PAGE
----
For now, the memories are still fresh, but they will fade, as will the opportunity
IN a recent opinion piece in the Bulwark news network, a freelance writer named Daniel writes that while he grew up in Cleveland, although he now lives in Lakewood, and
Since I was a kid, Cleveland’s Public Square Park has always been the center point of the city… In one quadrant of the square is the Soldiers and Sailors Monument. It serves as a lasting memorial to those who died in the Civil War, a 125-foot monstrosity with statues of soldiers loading canons and firing pistols. The purpose of such memorials has always been quite clear: “The life of the dead is placed in the memory of the living.”
The United States is about to bury the millionth person to die from COVID-19… Yet for the most part this milestone has been given not much more than a perfunctory note. Why is that?
Take the Civil War by comparison. About 620,000 of Union and Confederate soldiers lost their lives in the Civil War during the four years it was fought in the 1860s. Of those deaths, 31,000 were Ohio citizens, and about 1,700 men from the Cleveland area perished. That is why that monument in our public square plaza exists: 1,700 was too many deaths to forget. In the roughly two years of the COVID-19 pandemic, one million Americans have died, 38,550 of those being in Ohio, and about 3,800 from Cuyahoga County, where Cleveland resides…
Daniel lives in Lakewood — Lakewood, Ohio, that is — and his full name is Daniel McGraw. But just because he’s not a frum Jew doesn’t make his question less relevant to us; in fact, it makes it more so. Because if Mr. McGraw is disturbed by the fact that after suffering a million deaths, America has yet to mark this tragic milestone in any significant way, what are we as a Torah community to say?
We are the community to whom life is so precious that we will exert ourselves to do anything, up to and including overriding almost all of the mitzvos, to extend the life of even one individual for even mere seconds. We are the ones who stand up to protect life at both of its ends and anywhere in-between.
And we are, as well, a community that suffered grievously from COVID-19. We all remember those days. The heavy pall of an uncertain future hanging in the air, the eerie quiet in the streets outside during those first terror-stricken weeks, the endless string of silent, minyan-less levayahs, the hesitation to scan the latest news items for fear of whose name we might see there next.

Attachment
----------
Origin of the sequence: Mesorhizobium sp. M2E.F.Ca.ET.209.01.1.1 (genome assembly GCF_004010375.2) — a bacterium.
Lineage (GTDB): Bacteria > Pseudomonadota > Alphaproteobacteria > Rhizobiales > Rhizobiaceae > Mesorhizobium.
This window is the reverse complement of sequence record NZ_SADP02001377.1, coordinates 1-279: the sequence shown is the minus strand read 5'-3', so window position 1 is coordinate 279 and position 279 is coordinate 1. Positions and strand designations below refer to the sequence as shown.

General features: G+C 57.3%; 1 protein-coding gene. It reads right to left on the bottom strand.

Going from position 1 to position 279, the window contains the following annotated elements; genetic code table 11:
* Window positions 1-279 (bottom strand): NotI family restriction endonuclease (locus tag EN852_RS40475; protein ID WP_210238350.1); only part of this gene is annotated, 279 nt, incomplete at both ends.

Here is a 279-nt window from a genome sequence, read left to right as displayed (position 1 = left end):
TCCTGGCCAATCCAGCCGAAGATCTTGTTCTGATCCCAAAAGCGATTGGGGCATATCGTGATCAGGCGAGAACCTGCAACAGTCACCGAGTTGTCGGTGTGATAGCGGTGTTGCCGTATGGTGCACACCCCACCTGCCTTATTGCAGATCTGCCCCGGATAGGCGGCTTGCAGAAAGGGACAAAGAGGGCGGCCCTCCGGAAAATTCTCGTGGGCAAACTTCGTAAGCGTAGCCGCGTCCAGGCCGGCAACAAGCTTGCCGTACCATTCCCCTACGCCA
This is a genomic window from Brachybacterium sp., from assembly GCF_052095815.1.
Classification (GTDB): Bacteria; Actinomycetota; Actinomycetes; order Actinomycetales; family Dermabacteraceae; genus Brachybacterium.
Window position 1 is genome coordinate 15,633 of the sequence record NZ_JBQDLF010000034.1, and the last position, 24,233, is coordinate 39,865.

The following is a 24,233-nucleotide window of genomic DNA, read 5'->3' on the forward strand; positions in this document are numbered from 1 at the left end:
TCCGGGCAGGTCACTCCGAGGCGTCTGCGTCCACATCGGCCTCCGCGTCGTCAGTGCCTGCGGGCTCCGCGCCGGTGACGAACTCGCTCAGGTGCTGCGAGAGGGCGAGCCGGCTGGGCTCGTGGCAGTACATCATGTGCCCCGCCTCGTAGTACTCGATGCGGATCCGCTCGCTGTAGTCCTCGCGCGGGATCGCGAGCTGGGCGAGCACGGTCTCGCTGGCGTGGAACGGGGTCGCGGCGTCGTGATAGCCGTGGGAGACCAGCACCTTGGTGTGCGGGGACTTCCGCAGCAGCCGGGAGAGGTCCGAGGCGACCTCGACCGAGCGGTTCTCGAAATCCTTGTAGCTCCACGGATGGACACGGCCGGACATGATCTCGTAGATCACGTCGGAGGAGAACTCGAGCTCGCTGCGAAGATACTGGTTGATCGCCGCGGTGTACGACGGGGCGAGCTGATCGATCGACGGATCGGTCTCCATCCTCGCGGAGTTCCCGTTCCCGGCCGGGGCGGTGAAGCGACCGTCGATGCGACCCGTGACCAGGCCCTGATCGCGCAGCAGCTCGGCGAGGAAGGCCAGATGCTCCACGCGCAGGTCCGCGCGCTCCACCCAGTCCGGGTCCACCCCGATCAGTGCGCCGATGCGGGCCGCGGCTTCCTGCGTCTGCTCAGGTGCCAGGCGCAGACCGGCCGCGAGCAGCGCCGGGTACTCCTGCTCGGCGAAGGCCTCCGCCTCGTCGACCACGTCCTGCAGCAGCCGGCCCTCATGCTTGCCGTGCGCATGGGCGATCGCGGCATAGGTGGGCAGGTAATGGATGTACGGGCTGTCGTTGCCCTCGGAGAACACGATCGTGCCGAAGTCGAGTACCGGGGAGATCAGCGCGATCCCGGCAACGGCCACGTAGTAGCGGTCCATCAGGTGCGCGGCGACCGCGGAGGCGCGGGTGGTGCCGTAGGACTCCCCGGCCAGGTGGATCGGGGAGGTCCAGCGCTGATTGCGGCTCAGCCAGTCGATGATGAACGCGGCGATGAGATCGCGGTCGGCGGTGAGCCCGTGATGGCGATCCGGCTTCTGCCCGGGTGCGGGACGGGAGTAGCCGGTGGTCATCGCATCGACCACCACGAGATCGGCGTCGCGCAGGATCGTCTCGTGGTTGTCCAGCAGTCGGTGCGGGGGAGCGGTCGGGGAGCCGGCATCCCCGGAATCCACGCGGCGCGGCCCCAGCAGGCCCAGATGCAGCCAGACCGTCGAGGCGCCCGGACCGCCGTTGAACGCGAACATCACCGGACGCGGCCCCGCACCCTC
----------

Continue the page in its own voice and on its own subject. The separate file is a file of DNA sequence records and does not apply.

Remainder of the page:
I recently came across a list that Tzali Reicher, a media associate at Chabad’s website, has maintained of Jews, the vast majority of them Orthodox, who fell victim to coronavirus worldwide. Entitled “Each Person, a World,” it’s a partial list containing close to 2,000 names, of young and old, great talmidei chachamim and simple folk and everything in between, from every derech in Yiddishkeit and walk of life. To read through it in one sitting is a sobering experience.
But we are also a remembering people. The Torah bids us to remember the giving of the Torah, what Amalek did to us, and other important events, and with the words “zechor yemos olam,” to remember history as a whole. And we make certain to remember those who are no longer in This World, who they were, and what they stood for, as we do several times each year at Yizkor.
There Seems to Be an inexplicable unwillingness on the part of our communities to make a public spiritual accounting in the wake of this unprecedented Heavenly wake-up call. Not so many years ago, when a few individual Jews were facing the dire fate of long prison sentences, there were multiple gatherings at which thousands turned to Avinu sh'baShamayim in tefillah. Yet, after losing so many, with so many spouses and children left behind as almanos and yesomim, we have yet to ask as a tzibbur, “Mah zos asah Elokim lanu? — What has Hashem wrought, and why?"
Beyond the matter of taking stock and instituting changes, however, there’s also the question of simple remembrance. Are we prepared to take steps to ensure that the memories of the precious ones we lost are not forgotten?
We Jews certainly have our own forms of remembrance, and spurn those of surrounding society. We don’t build monuments and we don’t hold candlelight vigils. But shouldn’t we come together to find other powerful and deeply Jewish ways of remembering?
I can think of several ideas, and I’m sure others can come up with many more. For a neighborhood to publish bound volumes containing tributes and telling life stories is one. Publishing a sefer zikaron or a volume of chiddushei Torah, with contributions by those who knew one or another of the niftarim, is another. A program of Mishnayos learning in their memory with a yearly siyum on the anniversary of the outbreak of the plague is a third.
It’s less important how we ultimately choose to remember. But what would seem so critical is that we don’t appear to the Eibeshter as eager to forget. The desire to “get over Covid” by erasing it from our collective memory is as profoundly un-Jewish as it is natural. Although it’s hard to put a finger on it, there’s something troubling about what it might say about us that we’ve simply moved on so quickly after losing so many and sustaining such a resounding Heavenly message.
Perhaps the upcoming Yom Tov, the time of Yizkor — when rabbanim traditionally speak about remembering our individual loved ones — would be a propitious moment to speak as well of the imperative of preserving this collective memory. For now, the memories are still fresh, but they will fade, as will the opportunity.
(Originally featured in Mishpacha, Issue 913. Eytan Kobre may be contacted directly at firstname.lastname@example.org)
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